Matthew Levendusky, Ph.D.
- Penny and Robert A. Fox Director of the Fels Institute of Government, School of Arts & Sciences
- Professor of Political Science, School of Arts & Sciences
- Stephen & Mary Baran Chair in the Institutions of Democracy, Annenberg Public Policy Center
Matthew Levendusky studies public opinion and political communication, with a particular focus on the causes and consequences of political polarization, as well as how we might bridge the partisan divide in the U.S.
Matthew Levendusky is professor of Political Science, as well as the Stephen and Mary Baran Chair in the Institutions of Democracy at the Annenberg Public Policy Center at the University of Pennsylvania. He also holds a courtesy appointment in the Annenberg School for Communication.
He has previously been a visiting researcher at the European University Institute and at Aarhus University (2021-2022), the Penny and Robert A. Fox Director of the Fels Institute of Government (2018-2023), Distinguished Fellow in the Institutions of Democracy at the Annenberg Public Policy Center (2017-2019), graduate group chairperson (2013-2018), associate professor (2013-2018), and assistant professor of Political Science at the University of Pennsylvania (2007-2013), and a postdoctoral research associate at the Center for the Study of American Politics at Yale University (2006-2007).
He obtained his Ph.D. from Stanford University in 2006, and his BA (with highest honors) from The Pennsylvania State University in 2001. Since 2014, he has served as a decision desk analyst for NBC News.
He is the author of The Partisan Sort (University of Chicago Press, 2009), How Partisan Media Polarize America (University of Chicago Press, 2013), and Our Common Bonds: Using What American Share to Overcome the Partisan Divide (University of Chicago Press, 2023). He is also the co-author (with Dominik Stecula) of We Need to Talk: How Cross-Party Dialogue Reduces Affective Polarization (Cambridge Elements in Experimental Political Science, 2021) and (as part of the Annenberg IOD Collaborative) of Democracy Amid Crises: Polarization, Pandemic, Protests, and Persuasion (Oxford University Press, 2023). Beginning with the 15th edition, he is a co-author of American Government: Institutions and Policies (Cengage Learning; with James Q. Wilson, John J. DiIulio, Jr., and Meena Bose) and beginning with the 13th edition, he is a co-author of American Government: Institutions and Policies, Brief Edition (Cengage Learning; with James Q. Wilson, John J. DiIulio, Jr., and Meena Bose).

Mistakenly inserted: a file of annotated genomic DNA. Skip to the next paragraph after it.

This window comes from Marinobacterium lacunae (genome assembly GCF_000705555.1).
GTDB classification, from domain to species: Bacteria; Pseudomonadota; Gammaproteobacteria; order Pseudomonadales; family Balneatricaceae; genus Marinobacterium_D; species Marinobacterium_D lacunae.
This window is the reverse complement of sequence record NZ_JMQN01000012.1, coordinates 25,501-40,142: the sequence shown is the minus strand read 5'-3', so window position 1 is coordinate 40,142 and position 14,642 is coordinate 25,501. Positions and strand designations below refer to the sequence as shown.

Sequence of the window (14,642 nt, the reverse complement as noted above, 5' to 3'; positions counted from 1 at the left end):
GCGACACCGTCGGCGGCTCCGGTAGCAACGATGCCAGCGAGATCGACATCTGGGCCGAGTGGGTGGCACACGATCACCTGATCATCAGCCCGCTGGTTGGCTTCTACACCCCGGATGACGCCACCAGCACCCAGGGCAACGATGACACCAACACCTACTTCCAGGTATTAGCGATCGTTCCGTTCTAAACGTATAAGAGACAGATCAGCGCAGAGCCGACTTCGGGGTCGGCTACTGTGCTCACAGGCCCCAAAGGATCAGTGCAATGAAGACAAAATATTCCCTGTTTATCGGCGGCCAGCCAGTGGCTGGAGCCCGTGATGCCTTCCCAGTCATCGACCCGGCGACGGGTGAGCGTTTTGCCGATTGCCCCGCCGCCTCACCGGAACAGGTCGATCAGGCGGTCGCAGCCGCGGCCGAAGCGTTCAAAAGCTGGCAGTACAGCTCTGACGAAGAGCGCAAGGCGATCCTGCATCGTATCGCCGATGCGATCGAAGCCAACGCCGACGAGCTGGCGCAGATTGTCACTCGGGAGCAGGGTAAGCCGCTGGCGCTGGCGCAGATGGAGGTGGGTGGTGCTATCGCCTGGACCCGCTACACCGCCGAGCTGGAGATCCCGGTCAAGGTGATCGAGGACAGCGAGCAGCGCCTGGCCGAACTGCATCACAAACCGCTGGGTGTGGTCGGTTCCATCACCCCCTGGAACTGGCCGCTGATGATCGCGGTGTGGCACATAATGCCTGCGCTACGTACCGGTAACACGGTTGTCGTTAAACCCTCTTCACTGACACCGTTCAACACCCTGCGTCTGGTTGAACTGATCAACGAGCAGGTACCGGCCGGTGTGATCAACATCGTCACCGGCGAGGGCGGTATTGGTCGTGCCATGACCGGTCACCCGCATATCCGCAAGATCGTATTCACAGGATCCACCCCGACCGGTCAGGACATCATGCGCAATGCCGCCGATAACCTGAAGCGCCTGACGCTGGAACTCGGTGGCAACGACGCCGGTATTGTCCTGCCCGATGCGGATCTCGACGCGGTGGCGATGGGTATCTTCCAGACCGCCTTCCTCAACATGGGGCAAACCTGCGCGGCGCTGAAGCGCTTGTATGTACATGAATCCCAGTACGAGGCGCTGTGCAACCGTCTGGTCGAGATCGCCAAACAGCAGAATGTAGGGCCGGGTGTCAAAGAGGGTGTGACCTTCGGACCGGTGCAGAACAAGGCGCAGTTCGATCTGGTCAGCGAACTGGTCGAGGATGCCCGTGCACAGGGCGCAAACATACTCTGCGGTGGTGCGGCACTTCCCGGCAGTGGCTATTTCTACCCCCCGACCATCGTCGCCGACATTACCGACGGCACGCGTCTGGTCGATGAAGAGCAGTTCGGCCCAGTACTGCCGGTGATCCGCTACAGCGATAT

His work has also appeared in the American Journal of Political Science, Journal of Politics, Public Opinion Quarterly, Nature: Human Behaviour, as well as a variety of other leading journals. His research focuses on understanding how institutions and elites influence the political behavior of ordinary citizens, including studies of mass polarization, the effects of partisan media, and various other topics. He is often quoted in a variety of media outlets both nationally and internationally, including The New York Times, The Boston Globe, USA Today, CNN, and many others.
His work has been honored with a number of awards, including the 2011 Jewell-Lowenberg Award (for the best article published in Legislative Studies Quarterly), the 2013 best paper award from the Journal of Politics, the 2022 Rebecca Morton Best Article Award from the Journal of Experimental Political Science, the 2014 Goldsmith Book Prize from Harvard University’s Shorenstein Center (for How Partisan Media Polarize America), and the 2016 Erik Erikson Early Career Award from the International Society of Political Psychology.
- B.A., Pennsylvania State University, 2001
- Ph.D., Stanford University, 2006
Many Americans do not know what rights are protected under the First Amendment and a substantial number cannot name all three branches of government, according to the 2023 Annenberg Constitution Day Civics Survey.